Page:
Another study published by the “Journal of American Academy of Orthopedic Surgeons” supported that same data. The article suggested that 30 to 50 minutes of aerobic exercise a day performed three to five days a week and resistance exercises twice a week could produce significant health benefits.
“To prevent more catastrophic injuries staying well conditioned is important,” Aoki said. “Minimizing high impact activities, and allowing your body to not see the same the stresses over and over will help prevent injury.”
Percival’s involvement in athletics and sports has benefitted him well outside the realm of health, as he said he learned good sportsmanship and the importance of being competitive.
Percival said the biggest impact sports has had on his later life is the competitive nature he was first exposed to in high school. From the work force to family relationships competitiveness has been in every aspect of Percival’s life.
“It’s a competitive world so you need to learn to be competitive,” he said. “In my work life I’ve always tried to do better than someone else so I could get a better job. It’s paid off in terms of better jobs throughout the years.”
Percival has worked many jobs throughout his life from a police officer in his younger years to the plumber he was when he retired five years ago.
The competitive spirit hasn’t just benefited Percival in his work life but has also helped him build better relationships with many of his grandchildren.
“I’m a big BYU fan and not all of my grandchildren are,” Percival said. “It’s fun being around them and teasing each other.”
Lonnie Percival said she has seen his competitive spirit come through during his recovery from knee surgery as well.
“He gets up and does his exercises twice a day and walks and walks and walks because he can’t stand to stay down,” she said. “I would just take a pain pill and go back to bed.”
Percival said he has every intention of continuing his active ways once his knees have healed completely and is planning a trip with his wife to Guatemala in February.
“I think with the new knees I’ll be able to get back to being active,” Percival said. “I’ll get back to walking and riding and the things I want to do.”

Senior fitness class makes working out fun

Story and photo by Alexis Young

Sheila Alford, an energetic 90-year-old, can officially say goodbye to her walker thanks to an exercise program designed for older adults.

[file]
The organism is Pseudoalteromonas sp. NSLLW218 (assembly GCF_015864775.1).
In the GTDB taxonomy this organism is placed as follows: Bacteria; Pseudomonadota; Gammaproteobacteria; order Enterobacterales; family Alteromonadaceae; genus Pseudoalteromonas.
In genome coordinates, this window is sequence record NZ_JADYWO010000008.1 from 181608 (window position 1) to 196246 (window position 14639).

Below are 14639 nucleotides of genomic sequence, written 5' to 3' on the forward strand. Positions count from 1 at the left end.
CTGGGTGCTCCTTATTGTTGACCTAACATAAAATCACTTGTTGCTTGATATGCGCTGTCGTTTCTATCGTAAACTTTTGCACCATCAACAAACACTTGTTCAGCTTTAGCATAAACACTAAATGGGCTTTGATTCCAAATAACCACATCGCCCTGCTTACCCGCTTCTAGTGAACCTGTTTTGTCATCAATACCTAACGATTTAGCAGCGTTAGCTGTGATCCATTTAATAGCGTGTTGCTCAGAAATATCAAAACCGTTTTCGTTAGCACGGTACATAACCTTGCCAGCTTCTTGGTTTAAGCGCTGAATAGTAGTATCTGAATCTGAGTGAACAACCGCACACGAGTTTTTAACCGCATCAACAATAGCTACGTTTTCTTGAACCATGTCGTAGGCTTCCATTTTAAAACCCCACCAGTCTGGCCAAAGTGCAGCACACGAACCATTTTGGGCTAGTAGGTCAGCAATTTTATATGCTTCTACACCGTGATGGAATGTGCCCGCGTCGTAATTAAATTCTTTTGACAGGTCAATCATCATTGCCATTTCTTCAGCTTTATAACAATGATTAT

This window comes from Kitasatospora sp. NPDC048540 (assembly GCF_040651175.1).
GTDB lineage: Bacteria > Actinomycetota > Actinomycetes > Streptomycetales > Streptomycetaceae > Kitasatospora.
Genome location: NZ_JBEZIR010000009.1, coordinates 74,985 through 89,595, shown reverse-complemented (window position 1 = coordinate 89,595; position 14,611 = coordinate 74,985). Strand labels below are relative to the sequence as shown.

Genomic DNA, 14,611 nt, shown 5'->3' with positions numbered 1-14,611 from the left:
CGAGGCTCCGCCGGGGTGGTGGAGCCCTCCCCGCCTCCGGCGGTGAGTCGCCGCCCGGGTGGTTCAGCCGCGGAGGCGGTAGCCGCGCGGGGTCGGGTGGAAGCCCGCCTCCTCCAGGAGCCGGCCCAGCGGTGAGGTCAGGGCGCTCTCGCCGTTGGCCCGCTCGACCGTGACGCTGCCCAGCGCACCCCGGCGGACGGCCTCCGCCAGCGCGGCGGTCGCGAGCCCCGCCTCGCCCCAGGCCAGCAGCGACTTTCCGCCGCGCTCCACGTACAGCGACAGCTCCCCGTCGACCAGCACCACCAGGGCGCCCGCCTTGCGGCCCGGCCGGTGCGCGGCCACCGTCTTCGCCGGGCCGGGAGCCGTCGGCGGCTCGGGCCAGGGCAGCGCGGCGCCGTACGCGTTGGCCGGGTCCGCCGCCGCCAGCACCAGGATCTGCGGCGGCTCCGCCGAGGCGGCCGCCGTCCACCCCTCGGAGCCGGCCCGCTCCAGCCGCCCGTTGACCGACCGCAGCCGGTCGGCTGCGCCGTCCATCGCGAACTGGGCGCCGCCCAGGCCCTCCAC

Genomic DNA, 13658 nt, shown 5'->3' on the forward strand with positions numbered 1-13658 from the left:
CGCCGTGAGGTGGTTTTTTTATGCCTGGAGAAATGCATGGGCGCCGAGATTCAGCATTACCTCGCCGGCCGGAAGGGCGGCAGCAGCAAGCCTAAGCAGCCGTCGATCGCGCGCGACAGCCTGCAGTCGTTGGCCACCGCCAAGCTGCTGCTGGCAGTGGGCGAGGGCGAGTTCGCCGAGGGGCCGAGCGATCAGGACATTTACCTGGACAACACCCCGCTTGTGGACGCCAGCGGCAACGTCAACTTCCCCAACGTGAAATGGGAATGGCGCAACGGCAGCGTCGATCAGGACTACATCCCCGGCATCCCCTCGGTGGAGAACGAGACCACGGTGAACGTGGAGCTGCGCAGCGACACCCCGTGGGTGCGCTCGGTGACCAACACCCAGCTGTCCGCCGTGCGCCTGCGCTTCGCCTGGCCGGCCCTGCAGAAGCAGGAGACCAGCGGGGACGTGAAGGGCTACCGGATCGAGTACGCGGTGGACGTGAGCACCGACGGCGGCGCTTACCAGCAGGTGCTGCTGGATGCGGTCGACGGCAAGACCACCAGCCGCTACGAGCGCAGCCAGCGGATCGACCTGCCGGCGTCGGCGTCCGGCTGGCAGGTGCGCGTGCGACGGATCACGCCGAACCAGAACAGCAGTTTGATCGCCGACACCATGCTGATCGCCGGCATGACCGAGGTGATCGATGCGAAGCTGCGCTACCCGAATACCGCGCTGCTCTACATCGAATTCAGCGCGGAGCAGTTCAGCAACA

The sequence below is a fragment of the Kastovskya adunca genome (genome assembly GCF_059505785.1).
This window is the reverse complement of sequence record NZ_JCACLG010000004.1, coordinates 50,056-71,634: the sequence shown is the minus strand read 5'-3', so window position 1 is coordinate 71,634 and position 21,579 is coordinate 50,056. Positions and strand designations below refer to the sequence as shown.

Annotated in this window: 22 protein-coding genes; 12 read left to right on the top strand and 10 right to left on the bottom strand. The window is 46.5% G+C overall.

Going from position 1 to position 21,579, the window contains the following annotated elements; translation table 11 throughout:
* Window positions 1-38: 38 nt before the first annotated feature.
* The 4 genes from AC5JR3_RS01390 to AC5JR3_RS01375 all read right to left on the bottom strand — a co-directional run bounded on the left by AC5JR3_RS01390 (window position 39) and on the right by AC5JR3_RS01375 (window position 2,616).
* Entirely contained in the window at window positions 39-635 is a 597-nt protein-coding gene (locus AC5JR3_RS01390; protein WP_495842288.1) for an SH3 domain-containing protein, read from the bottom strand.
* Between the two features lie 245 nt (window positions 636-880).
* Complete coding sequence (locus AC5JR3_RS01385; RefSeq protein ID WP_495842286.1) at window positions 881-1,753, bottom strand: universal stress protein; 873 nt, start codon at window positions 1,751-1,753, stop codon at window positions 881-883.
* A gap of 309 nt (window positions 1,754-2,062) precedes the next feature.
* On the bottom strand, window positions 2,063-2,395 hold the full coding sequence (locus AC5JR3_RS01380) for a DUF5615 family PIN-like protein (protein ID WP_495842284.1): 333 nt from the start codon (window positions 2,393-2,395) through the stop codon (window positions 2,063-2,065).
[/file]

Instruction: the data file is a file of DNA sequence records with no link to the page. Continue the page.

When she began participating in EnhanceFitness at the Tenth East Senior Center, Alford could not complete a single arm curl with five pounds fastened to her wrist. But after just four months in the program, she was able to complete 20 repetitions.

“I have seen just about every single one of my bodily functions improve,” Alford said. “It’s the teacher, she really makes me motivated.”

Sheila Alford dances to music as part of the EnhanceFitness exercises at the Tenth East Senior Center

Alford found exactly what she was looking for in EnhanceFitness, an exercise program taught at seven different locations across Utah. These classes are designed for older adults at all fitness levels and focus on aerobic activity, strength conditioning, flexibility and balance.

Nichole Shepard, the health and fitness instructor at the Tenth East Senior Center, is amazed by Alfords’s positive attitude. Shepard said she is a great example to everyone because does not let life bring her down.

“Instead of giving in to age, she goes along with it, and makes the best of what she has. She not only comes to my class three times a week, she attends two other fitness classes in her spare time,” Shepard said. “Sheila has made huge improvements, visually you can see she has more energy during class routines.”

Adding her own personal touch to every exercise class, Shepard creates the playlists to set music from the 1940s, 1950s and 1960s. She also choreographs every cardiovascular routine, adds verbal tasks during the strengthening sequence and incorporates a joke at the end of every clas

“They actually get mad at me now if I don’t bring along a joke,” Shepard said, “and because they are all having fun, they don’t realize their bodies are getting a great workout.”

EnhanceFitness is all evidence based, and was developed by the University of Washington’s Health Promotion Research Center (HPRC). According to the HPRC Web site, research has revealed participants of EnhanceFitness do significantly improve their health. In a survey done in 2008 by HPRC, seniors were asked about improvements in their physical capabilities. More than 94 percent said they had maintained or greatly improved their physical capabilities. And in 2006, the International Council on Active Aging recognized Project Enhance, which includes EnhanceFitness, as the sixth most innovative active aging program in North America.